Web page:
– Graphus
    Sep 20, 2021 at 2:30

2 Answers 2


Any advice would be greatly appreciated.

3/16” over the length and width of the table isn’t much; if you put the top on the base and leave it unattached, it might flatten out on its own after a week or two. You could encourage it by putting something heavy, like a box of books (or two) in the middle. Whether that helps or not, you can probably also pull it flat with a screw or two through the middle of the base into the bottom of the tabletop. Depending on your design, that might mean that you have to add a piece to the base across the middle.


There are a couple reasons for cupping like this. The first is assembly if you don't pay attention to the glue up job or don't actually make your joints square, you can get this, sometimes with rather exaggerated bends. It doesn't really sound like that is the case here, and I would certainly hope that a professional shop with any reputation wouldn't screw up like that.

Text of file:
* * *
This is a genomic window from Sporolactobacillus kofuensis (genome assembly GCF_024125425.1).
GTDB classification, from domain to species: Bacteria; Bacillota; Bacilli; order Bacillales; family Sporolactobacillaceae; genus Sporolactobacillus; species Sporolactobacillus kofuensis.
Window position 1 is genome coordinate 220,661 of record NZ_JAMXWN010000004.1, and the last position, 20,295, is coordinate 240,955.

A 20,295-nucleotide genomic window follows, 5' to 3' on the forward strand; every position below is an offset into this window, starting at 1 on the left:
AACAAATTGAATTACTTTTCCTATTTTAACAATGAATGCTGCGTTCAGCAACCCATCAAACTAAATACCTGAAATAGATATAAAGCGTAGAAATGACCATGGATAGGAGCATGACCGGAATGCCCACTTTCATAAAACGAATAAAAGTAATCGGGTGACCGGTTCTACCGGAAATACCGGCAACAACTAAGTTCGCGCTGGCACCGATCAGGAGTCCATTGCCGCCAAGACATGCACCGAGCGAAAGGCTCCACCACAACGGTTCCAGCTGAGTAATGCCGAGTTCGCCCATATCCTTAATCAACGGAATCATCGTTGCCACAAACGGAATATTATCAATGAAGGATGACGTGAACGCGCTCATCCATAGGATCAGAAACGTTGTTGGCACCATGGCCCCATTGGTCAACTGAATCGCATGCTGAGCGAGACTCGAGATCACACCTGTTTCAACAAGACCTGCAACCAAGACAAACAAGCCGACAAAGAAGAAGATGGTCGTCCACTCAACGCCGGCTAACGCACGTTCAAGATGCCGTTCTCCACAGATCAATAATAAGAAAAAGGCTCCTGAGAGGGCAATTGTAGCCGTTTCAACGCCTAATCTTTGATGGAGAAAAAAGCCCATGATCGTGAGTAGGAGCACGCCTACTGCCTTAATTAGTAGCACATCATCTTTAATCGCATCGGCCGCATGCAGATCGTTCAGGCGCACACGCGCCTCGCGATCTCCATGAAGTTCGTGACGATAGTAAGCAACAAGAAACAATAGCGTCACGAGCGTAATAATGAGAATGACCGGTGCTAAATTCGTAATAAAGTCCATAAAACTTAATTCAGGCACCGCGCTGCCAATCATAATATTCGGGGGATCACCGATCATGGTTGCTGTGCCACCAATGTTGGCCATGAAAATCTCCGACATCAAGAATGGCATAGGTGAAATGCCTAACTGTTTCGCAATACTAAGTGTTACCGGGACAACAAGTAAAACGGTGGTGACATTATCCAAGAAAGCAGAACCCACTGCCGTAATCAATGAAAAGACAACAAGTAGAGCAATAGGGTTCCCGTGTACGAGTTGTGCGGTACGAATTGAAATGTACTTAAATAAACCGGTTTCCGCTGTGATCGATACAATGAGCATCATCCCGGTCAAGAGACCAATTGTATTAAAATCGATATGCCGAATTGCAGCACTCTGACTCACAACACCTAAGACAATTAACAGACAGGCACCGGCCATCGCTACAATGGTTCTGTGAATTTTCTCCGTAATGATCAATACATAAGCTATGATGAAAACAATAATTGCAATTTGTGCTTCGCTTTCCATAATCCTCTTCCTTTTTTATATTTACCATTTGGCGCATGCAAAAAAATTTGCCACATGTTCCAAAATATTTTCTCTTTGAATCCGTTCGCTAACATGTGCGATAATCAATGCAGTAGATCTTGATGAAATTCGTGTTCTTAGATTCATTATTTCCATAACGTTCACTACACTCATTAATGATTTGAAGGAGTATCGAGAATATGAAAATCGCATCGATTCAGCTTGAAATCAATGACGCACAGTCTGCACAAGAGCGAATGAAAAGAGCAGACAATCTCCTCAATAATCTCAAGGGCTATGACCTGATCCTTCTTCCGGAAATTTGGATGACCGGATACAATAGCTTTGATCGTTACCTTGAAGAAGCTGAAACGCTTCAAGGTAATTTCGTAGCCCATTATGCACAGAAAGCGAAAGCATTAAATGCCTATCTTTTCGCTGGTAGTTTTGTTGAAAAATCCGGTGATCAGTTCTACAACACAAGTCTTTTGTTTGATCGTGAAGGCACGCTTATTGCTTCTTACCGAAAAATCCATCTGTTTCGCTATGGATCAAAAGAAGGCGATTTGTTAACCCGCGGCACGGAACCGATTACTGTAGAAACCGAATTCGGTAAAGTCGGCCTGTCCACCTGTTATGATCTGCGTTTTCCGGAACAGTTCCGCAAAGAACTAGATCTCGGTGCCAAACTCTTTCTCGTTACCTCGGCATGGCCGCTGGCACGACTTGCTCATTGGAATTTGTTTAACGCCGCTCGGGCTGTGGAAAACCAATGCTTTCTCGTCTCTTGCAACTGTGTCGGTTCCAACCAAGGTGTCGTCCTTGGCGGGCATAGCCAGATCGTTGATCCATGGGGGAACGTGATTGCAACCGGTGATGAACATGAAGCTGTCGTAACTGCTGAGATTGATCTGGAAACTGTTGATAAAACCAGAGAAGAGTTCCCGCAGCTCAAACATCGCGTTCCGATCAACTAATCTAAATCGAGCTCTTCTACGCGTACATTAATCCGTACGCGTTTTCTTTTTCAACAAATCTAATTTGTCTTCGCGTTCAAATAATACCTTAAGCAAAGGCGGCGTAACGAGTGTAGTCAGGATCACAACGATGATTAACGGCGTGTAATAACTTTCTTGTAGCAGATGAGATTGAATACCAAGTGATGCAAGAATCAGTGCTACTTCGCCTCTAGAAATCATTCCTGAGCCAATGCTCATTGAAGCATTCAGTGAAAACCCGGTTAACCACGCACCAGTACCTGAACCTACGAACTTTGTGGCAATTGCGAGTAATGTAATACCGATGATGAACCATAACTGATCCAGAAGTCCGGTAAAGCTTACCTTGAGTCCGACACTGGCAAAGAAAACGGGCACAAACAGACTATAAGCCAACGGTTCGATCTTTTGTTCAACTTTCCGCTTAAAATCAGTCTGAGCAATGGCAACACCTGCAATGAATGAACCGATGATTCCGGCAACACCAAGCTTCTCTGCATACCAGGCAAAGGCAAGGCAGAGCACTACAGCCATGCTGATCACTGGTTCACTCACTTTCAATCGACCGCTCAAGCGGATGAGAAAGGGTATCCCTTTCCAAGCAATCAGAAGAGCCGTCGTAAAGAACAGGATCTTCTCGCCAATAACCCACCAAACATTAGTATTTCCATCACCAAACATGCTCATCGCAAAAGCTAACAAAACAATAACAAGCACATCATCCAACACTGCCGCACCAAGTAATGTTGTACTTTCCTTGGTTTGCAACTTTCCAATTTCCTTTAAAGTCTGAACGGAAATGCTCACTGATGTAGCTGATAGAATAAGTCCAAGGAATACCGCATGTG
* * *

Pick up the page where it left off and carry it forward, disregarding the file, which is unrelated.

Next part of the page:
The next is some boards have a lot of 'spring' in them and will 'bend' when pressure is released, some times even after cutting and squaring it, I generally see this the length of the board, and I've had Hickory give me some major headaches (but that comes with milling your own logs...) but once again, a professional shop generally uses fairly high quality lumber and it's usually the wood with sap wood and/or flat sawn that does a lot of cupping.

So the other much more likely culprit. Moisture if you had it against the wall near an air vent or under an open window or where it got a lot of sun throughout the day, there is a good chance that one side dried out faster than the other, with 6/4 lumber it's pretty easy to have uneven moisture content to happen.

'Fixing' this might be as simple as Caleb stated, putting it on your base and waiting a little bit for the moisture to restablize, it might take near the same amount of time as it did to cup in the first place. Good luck.